Rebel of the Sands by Alwyn Hamilton
Genre: YA Fantasy
Publisher: Faber & Faber
My Rating: 5/5
Synopsis: “Tell me that’s how you want your story to go and we’ll write it straight across the sand.”
Dustwalk is an unforgiving, dead-end town. It’s not the place to be poor or orphaned or female. And yet Amani Al’Hiza must call it ‘home’.
Amani wants to escape and see the world she’s heard about in campfire stories.
Then a foreigner with no name turns up, and with him she has the chance to run.
But the desert plains are full of dangerous magic. The Sultan’s army is on the rise and Amani is soon caught at the heart of a fearless rebellion…
I devoured this book in a couple of days, I simply couldn’t put it down. (Although the typeset is pretty big, so that helped). Hamilton weaves a unique story which draws heavily on Middle Eastern/Arabian and Indian mythology, but also includes more modern technology such as guns and trains. I loved that the mythology was an important part of the novel, interlinking with the semi-modern, but it never felt unbelievable or too stagnant for the pacing.
And the pacing certainly is feverish. The plot is full of action, with well-placed, softer moments, and twists and turns that you don’t see coming. You wouldn’t quite believe this is Hamilton’s first novel. The plotting is slick, the language poetic, the characters well-rounded. The idea of a girl inadvertently joining a rebellion is a little cliché in YA, but Hamilton has crafted a whirlwind story with a strong (but not obnoxious) heroine. Once it gets going, it certainly doesn’t feel like a cliché YA novel.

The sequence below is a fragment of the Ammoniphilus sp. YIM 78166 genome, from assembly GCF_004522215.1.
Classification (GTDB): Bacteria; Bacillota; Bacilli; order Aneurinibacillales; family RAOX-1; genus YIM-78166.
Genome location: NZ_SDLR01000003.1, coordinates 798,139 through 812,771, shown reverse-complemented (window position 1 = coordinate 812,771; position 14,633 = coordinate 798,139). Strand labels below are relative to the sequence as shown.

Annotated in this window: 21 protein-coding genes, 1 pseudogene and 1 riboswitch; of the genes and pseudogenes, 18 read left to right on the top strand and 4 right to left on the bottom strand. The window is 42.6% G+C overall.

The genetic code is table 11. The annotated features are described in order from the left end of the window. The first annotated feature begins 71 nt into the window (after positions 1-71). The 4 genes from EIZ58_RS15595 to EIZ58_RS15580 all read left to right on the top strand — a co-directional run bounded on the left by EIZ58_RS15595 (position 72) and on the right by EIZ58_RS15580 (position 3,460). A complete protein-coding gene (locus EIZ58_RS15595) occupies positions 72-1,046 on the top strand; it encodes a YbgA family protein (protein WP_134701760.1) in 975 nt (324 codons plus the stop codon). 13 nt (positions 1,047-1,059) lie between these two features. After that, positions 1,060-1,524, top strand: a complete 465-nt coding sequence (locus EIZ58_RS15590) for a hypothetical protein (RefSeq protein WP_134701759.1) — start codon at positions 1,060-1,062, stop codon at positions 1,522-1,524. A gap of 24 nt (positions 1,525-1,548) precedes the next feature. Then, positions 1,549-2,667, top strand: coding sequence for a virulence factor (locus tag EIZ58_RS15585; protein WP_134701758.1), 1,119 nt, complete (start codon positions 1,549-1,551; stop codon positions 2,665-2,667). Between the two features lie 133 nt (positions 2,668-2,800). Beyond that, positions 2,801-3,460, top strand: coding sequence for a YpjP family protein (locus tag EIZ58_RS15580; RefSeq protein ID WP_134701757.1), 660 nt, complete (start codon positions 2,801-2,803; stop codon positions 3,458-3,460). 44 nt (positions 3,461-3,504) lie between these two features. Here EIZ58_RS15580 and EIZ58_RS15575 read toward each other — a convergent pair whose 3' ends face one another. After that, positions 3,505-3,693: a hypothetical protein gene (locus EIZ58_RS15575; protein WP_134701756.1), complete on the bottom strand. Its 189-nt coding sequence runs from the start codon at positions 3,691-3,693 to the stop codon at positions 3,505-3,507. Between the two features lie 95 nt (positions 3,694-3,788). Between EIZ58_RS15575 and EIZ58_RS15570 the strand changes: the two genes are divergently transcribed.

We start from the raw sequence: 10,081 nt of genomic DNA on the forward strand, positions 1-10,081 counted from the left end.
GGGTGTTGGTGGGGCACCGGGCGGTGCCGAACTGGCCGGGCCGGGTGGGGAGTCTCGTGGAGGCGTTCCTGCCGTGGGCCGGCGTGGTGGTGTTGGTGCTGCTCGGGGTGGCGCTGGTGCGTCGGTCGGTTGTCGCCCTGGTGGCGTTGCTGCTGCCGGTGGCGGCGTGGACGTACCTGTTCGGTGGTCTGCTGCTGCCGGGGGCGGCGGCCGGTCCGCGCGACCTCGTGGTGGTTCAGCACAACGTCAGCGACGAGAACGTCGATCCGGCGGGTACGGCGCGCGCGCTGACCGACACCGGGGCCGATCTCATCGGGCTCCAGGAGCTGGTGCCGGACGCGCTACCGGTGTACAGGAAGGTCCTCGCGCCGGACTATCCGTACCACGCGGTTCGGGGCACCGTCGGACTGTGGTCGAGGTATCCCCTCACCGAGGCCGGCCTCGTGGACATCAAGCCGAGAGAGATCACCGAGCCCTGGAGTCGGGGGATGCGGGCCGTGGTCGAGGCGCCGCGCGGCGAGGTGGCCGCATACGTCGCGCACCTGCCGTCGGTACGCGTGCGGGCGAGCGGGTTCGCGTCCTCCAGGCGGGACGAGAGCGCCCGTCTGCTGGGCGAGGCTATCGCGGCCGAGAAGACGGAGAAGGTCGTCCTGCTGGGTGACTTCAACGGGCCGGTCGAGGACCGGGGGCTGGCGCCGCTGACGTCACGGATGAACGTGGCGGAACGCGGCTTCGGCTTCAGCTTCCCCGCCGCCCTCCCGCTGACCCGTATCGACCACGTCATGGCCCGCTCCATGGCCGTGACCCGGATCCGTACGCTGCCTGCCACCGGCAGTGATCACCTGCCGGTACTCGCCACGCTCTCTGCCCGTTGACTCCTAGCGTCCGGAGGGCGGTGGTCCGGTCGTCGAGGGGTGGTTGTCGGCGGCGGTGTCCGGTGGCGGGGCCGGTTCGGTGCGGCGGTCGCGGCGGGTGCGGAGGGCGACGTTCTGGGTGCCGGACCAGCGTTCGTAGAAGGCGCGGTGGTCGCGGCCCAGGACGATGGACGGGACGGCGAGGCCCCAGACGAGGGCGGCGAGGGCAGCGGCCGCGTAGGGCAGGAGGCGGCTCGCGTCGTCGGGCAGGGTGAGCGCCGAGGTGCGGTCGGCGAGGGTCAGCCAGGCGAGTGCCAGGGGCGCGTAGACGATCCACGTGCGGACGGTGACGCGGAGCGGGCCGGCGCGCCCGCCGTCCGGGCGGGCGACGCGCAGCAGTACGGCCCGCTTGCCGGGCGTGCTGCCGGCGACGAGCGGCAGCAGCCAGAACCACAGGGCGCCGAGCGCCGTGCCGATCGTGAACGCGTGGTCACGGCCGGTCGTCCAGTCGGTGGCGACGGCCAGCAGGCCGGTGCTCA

Amani is a master with a gun and has a smart mouth. At first, she is desperate to scrape money together and leave town for the capital, Izman, escaping the clutches of her creepy uncle and violent aunt. She’s a little selfish in this regard, leaving behind her crippled friend to escape on horseback with a stranger hunted by the Sultan’s army, but she clearly has her reasons. However, this leaves a lot of room for Amani to grow. She soon realises that there is more to life than stories, and her ferocious determination changes from selfish to selfless. She begrudges the world its views on women and I actually think this is a great feminist narrative. Amani’s world may think women inferior, but the women in the book, like Shazad and Hala, certainly carry their own weight. They’re confident, wild and certainly not helpless. Amani’s own mother even stands up to her oppressor, but the act inevitably leads to her execution.
The stranger that Amani flees with is, of course, the love-interest Jin. Thankfully, it isn’t insta-love and we’re given the experience of watching the two grow closer, relying on each other to stay alive in the unforgiving desert. Jin is witty and determined, much like Amani, and the two complement each other. Their growing fondness is believable and fragile and I felt it tugging at my heart strings. However, the romance doesn’t overshadow the main story, which happens much too often in YA. Also, there’s no ridiculous love-triangle.
My only (very small) gripe is the slightly rushed conclusion; everything seems to happen at once and suddenly it’s the end of the book. I would’ve liked a slightly longer climax to the story, but it’s not as if this is a stand-alone book, so there’ll be a lot more answers and action to come.
I’m excited to see what happens next and, if you haven’t picked up a copy, definitely do so.
Have you read Rebel of the Sands? What did you think? Let me know in the comments!